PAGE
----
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Ex-Libris by Ross King
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Ex-Libris (original 1998; edition 2002)

by Ross King

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967258,930 (3.34)15
Member:mccardey
Title:Ex-Libris
Authors:Ross King
Info:Penguin (Non-Classics) (2002), Paperback, 400 pages
Collections:Your library
Rating:
Tags:bibliophilia, fiction

Work details

Ex-Libris by Ross King (1998)

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  1. 50
    The Name of the Rose by Umberto Eco (roby72)
  2. 40
    An Instance of the Fingerpost by Iain Pears (amyblue)
  3. 10
    The Island of the Day Before by Umberto Eco (P_S_Patrick)
    P_S_Patrick: These books have some common themes, so may be enjoyed by the same people, but where Ex Libris is more of a "biblio-mystery", The Island of The Day Before is more of a general novel. Both books focus to a certain degree on the Age of Discovery, in the 17th Century, and the Longitude problem. They feature the historical conflicts, ships, and sailing, but this is perhaps where the similarities end. The Island of The Day before is better written, but whether you prefer the plot of one or the other will be due to personal preference. If you have an interest in the period, and enjoyed reading one, then I could recommend the other as a potential future read.… (more)
  4. 00
    Scholarium by Claudia Gross (amyblue)
  5. 00
    Lempriere's Dictionary by Lawrence Norfolk (P_S_Patrick)
    P_S_Patrick: The common themes between these books include long voyages on ships, the historical disputes between England and Europe, books, intrigue, spying, and conspiracy, where the protagonist is wrapped up in a series of events beyond his control, which he does not understand. So, if you enjoy one, you should enjoy the other. But, what Ex Libris does, Lempriere's Dictionary does better, there is more intrigue, bigger and better conspiracies, a better plot, and overall it is better written. Ex Libris is shorter, and easier going due to its not being as dense, it also focuses more on books, and is set a bit earlier, so may appeal more to some people for these reasons, for example if you struggled with Lempriere's Dictionary.… (more)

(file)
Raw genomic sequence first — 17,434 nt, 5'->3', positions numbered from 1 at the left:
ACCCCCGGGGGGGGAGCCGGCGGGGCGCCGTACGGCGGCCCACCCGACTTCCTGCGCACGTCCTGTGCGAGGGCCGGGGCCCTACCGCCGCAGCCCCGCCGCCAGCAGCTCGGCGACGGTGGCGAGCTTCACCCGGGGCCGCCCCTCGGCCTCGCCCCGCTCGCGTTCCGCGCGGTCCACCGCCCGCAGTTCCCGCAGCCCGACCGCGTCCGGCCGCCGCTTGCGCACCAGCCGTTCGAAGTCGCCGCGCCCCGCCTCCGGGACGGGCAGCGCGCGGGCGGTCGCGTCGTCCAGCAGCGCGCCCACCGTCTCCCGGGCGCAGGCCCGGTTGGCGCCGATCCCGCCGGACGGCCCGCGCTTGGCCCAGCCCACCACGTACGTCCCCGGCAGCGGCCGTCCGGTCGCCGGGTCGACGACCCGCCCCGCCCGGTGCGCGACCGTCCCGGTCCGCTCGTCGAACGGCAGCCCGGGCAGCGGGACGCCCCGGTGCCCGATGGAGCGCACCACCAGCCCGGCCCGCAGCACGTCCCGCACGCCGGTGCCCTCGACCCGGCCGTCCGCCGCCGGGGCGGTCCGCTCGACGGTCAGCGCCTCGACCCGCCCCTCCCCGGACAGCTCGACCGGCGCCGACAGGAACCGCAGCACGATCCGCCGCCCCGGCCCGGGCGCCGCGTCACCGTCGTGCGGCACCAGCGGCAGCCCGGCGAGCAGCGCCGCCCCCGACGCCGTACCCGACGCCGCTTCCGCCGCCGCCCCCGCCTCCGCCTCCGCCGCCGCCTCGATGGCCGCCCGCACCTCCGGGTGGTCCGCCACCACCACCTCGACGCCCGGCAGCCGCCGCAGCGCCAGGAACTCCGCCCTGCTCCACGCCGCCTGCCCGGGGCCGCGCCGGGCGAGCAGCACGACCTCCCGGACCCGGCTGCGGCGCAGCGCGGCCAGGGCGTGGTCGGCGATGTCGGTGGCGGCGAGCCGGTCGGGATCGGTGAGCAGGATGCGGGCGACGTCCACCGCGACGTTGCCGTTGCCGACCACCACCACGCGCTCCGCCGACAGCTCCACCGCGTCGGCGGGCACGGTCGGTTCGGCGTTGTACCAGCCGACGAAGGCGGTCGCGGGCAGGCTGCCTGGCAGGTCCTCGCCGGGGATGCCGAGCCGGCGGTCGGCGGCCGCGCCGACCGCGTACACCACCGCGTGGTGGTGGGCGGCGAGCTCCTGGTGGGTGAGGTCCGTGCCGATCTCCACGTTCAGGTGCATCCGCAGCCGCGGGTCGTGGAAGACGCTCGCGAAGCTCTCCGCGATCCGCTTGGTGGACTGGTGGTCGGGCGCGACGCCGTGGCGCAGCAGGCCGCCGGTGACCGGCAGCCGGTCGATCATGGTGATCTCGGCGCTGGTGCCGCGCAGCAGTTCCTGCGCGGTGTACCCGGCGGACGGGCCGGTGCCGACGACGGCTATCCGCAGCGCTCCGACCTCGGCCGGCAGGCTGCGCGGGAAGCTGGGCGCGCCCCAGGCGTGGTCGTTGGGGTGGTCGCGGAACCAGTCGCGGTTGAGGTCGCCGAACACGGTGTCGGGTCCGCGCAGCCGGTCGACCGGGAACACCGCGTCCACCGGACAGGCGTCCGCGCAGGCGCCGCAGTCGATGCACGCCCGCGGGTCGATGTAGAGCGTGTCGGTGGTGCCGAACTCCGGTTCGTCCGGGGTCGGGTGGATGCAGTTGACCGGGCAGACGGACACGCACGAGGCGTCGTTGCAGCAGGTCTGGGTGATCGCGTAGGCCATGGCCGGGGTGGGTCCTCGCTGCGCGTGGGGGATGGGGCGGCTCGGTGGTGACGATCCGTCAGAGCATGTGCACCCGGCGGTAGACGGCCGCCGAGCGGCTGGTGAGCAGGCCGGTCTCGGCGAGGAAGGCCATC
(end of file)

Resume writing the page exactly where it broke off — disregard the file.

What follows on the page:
6. 01
    A Conspiracy of Paper by David Liss (amyblue)
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» See also 15 mentions

English (24)  Catalan (1)  All languages (25)
Showing 1-5 of 24 (next | show all)
This was billed as a literary mystery and it was enjoyable in that respect but there was also alot of history and religion and my knowledge of the Thirty Year's War and Counter-Reformation were pretty severely strained. It was enjoyable to read, I just let it pull me along and didn't worry much about sorting out too much of the names and places, just did my best with it. My biggest complaint is that the grand conclusion, soon followed by the stunning loss of vital knowledge, didn't seem so stunning because we've got that all now. But fun to read and not the boring awful chore of some simliar works. (The Name of the Rose, The Rule of Four , The Geographer's Library
1 vote amyem58 | Jul 3, 2014 |
I had a good time in this murder mystery full of Cryptographic, Bibliographic and cartographic details. It should be re-issued and will do well. ( )
1 vote DinadansFriend | Feb 20, 2014 |
A nice historical mystery involving lots of period detail, with good plotting and mostly interesting characters. The breadth of historical context King manages to fit in is impressive. ( )
1 vote randalrh | Sep 21, 2013 |